Element #1, the Message: If the telephone activity that you?d like to improve is the difficult networking call, you already know how important the right message is. You can?t call a hiring manager, for example, and ask for a job. You?ll get what I call the "HR shuffle." (That?s where you ask, "Are there any openings?" and the person on the other end of the line passes you on to the human resources department). Your message has to be developed carefully in combination with a specific goal for each call.
Because there have already been a number of good articles on Next Wave over the last few years that will help you develop the proper networking message, I won?t duplicate that information here. However, a few points are important enough to warrant repeat mention:
Always have the message written down and studied in advance. Even the most experienced headhunter has a script at hand for each and every "exciting job opportunity" that he or she is calling about. If you have a question to ask a person about their job responsibilities or their networking recommendations, have that question in front of you. Never "wing it."
Know what the goal is before you pick up the phone. People appreciate when callers know what it is that they want to accomplish because it helps move the conversation along. A person with an agenda is a person who commands respect.
Make it a 5-minute call. Don?t plan on reaching a busy person in industry and taking 15 or 20 minutes out of their morning. Whatever it is that you want to accomplish in the call needs to happen in 5 minutes or less. Don?t be offended if you get only 60 seconds. Count your blessings if you get anything more than this usual 5 minutes.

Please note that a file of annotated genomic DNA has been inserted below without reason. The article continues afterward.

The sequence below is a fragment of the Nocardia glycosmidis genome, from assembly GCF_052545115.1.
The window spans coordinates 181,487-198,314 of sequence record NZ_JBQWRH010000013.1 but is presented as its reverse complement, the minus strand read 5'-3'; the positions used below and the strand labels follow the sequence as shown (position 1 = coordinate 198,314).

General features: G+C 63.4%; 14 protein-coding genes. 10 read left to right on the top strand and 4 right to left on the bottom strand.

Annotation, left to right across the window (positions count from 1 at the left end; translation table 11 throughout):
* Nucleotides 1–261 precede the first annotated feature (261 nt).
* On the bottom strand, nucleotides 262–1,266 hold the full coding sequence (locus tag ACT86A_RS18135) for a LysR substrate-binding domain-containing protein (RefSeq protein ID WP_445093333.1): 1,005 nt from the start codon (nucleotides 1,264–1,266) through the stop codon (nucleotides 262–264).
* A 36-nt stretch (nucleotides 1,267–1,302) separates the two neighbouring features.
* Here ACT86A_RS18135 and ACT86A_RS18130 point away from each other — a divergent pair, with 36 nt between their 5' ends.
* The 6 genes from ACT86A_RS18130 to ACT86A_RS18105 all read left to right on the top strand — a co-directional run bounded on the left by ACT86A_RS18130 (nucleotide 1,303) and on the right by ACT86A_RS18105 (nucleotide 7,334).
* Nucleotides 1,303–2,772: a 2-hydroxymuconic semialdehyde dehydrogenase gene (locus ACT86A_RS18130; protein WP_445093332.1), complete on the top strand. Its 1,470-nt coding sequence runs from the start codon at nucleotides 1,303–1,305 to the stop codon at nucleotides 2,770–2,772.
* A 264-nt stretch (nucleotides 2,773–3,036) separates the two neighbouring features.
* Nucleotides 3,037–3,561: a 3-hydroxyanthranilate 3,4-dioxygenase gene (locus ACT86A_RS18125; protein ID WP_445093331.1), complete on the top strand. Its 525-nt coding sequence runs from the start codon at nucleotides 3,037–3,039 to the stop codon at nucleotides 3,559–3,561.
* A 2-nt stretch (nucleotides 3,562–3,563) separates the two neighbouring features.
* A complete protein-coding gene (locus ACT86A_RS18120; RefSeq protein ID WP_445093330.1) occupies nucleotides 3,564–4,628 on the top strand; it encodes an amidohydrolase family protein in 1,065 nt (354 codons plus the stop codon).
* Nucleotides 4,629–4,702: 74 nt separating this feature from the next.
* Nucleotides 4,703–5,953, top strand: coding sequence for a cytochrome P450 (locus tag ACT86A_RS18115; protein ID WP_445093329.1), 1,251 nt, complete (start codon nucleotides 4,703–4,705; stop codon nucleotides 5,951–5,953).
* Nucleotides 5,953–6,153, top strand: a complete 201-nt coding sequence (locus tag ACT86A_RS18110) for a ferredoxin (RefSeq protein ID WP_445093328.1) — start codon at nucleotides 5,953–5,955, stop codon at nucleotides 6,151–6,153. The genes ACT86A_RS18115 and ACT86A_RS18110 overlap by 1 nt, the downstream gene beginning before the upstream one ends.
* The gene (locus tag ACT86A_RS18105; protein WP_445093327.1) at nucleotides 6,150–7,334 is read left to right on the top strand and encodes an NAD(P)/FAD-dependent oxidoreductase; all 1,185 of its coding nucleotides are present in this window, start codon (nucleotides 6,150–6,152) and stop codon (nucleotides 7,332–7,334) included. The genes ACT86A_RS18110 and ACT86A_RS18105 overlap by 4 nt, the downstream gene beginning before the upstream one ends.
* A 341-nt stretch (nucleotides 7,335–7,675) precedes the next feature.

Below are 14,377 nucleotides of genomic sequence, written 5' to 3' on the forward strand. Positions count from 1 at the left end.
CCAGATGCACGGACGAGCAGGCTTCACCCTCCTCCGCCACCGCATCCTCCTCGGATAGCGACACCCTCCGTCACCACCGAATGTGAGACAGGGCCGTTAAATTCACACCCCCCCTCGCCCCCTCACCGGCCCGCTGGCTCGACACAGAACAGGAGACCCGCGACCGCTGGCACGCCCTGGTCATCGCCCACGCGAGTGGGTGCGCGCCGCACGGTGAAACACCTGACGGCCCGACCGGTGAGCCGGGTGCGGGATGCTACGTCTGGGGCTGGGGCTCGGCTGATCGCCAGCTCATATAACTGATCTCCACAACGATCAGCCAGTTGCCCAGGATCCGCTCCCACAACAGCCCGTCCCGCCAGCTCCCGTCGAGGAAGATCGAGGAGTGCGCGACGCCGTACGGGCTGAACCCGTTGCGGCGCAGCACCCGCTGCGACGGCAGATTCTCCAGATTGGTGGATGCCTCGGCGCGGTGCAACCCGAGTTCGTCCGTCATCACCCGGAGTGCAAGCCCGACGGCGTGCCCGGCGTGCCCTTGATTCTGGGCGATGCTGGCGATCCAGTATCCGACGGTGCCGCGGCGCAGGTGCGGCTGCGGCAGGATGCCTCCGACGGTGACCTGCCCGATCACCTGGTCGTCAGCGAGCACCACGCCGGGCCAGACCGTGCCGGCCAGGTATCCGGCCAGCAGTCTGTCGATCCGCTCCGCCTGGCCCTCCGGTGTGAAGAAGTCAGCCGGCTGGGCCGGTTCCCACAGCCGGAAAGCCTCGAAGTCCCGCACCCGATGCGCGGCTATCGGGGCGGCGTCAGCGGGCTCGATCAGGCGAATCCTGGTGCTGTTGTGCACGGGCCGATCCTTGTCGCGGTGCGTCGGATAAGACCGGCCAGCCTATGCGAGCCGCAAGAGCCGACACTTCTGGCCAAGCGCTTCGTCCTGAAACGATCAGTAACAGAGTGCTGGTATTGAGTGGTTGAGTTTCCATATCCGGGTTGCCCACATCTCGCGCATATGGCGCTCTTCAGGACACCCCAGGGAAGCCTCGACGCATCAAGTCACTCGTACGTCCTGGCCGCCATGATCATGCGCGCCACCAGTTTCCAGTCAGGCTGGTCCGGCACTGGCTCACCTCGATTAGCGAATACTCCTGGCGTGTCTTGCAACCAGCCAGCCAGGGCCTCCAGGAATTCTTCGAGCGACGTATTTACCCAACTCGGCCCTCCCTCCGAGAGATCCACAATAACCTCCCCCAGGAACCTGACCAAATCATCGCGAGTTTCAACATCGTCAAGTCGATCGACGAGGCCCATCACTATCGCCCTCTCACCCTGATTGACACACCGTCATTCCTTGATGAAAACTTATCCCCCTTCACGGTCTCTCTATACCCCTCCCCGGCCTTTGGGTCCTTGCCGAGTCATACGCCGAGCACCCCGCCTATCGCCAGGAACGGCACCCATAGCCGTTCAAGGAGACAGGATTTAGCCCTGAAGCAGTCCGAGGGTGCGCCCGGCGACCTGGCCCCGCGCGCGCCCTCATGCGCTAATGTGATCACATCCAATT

Element #2, the Package: This is the piece that hits hard on a subconscious level. It is, quite simply, the sound of your voice and the few things that you might say to establish your professionalism. It is what separates a winning phone call from one that is considered an "annoyance call." Here are a few tips:
Start your phone calls with a courteous opening query. "Do you have a moment for a brief question, or am I catching you at a bad time?" works very well. This sets the stage for immediate attention to your message by showing that there is a respect for the called party?s time.
Speak up and express your confidence. Many scientists are quiet, reserved people and making a phone call to a stranger is discomforting. The pitch, volume, and tempo of your voice tells the person on the other line, at a subconscious level, how comfortable you are and how much credence they should put into your requests. Push your fear away by concentrating on how you sound.
Use frequent pauses to invite a response. Don?t get caught reading off a prepared "pitch" that doesn?t have a natural break to get the other party talking.
Pace yourself according to the conversational style of the other person. If you have contact with a person who is a slow-paced, thoughtful type, don?t try and jam your message down his or her throat in 20 seconds. Adjust your pace accordingly.
A Tool We Use When We Can?t Have Real Communication
No one who uses the telephone a lot believes that it is the only way that communication should proceed. The phone is only a crutch--something that business requires in situations where real communication on a face-to-face level cannot occur. Unfortunately for the job seeker, more and more often we can?t get to face-to-face situations unless we pass the gauntlet of a successful telephone conversation.
This may be a networking call, or the even more stressful telephone interview. Regardless of what the scenario is, if you concentrate on delivering a clear, consistent message wrapped in a professional sounding package, you?ll make the headway you need to get to the next step.